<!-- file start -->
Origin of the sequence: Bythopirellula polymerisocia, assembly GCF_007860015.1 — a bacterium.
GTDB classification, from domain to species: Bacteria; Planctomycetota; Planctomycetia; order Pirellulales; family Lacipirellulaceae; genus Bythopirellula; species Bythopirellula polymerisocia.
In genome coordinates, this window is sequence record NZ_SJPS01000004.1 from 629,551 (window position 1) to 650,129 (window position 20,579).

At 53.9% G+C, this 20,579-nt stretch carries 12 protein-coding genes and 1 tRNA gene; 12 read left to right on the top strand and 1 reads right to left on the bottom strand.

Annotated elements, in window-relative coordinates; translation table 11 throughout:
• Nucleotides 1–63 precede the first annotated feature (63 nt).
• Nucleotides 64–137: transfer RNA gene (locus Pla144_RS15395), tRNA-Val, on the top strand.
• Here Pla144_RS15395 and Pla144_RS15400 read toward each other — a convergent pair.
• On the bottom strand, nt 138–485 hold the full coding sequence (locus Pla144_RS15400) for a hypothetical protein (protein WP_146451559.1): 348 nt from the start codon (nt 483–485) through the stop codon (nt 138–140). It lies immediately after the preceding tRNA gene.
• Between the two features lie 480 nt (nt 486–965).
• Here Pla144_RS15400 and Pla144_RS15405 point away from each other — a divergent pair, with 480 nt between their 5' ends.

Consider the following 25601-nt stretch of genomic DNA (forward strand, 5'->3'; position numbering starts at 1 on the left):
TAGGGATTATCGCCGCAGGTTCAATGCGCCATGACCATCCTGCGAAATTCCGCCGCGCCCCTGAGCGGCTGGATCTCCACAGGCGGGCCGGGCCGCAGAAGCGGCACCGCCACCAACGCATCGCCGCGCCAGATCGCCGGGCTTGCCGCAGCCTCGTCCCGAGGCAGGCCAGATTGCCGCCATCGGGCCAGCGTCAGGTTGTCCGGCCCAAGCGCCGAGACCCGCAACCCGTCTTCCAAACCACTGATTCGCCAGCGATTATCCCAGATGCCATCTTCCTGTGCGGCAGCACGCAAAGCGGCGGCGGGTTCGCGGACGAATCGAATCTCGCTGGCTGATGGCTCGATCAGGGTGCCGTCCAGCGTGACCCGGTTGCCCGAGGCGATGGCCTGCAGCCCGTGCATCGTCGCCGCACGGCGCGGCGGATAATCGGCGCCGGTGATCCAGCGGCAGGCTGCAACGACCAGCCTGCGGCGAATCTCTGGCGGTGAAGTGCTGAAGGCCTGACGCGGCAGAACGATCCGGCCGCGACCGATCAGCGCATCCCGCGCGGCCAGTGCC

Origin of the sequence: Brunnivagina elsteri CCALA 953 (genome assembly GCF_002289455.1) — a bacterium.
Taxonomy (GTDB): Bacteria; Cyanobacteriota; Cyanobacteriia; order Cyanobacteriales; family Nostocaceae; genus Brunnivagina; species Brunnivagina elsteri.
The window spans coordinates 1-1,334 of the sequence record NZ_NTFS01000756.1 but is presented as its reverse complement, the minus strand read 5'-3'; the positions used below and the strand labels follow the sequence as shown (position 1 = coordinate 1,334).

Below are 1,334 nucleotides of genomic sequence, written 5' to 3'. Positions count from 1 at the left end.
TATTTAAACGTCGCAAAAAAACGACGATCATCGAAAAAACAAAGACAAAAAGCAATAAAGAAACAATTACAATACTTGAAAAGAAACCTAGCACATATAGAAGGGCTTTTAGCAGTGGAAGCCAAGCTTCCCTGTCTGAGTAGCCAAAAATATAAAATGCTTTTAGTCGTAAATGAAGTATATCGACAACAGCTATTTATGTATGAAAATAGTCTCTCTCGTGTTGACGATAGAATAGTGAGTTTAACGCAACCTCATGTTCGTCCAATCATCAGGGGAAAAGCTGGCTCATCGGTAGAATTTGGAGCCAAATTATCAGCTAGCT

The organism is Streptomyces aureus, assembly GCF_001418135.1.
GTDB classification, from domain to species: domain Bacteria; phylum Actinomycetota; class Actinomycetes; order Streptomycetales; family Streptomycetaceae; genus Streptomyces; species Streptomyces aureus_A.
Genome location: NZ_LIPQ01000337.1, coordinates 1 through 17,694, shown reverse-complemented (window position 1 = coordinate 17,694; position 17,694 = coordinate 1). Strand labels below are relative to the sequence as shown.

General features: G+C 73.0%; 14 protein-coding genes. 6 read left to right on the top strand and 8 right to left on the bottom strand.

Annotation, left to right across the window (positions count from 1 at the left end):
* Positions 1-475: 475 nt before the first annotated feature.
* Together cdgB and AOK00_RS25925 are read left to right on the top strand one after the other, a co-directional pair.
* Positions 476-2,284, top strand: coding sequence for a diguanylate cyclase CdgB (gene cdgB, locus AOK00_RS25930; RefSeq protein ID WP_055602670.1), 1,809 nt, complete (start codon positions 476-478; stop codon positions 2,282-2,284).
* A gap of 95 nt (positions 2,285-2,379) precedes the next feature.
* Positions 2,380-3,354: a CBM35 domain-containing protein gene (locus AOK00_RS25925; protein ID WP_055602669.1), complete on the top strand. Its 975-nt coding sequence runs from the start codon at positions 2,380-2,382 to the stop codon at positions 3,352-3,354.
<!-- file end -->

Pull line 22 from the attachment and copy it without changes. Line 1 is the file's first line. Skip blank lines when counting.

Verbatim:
General features: G+C 73.0%; 14 protein-coding genes. 6 read left to right on the top strand and 8 right to left on the bottom strand.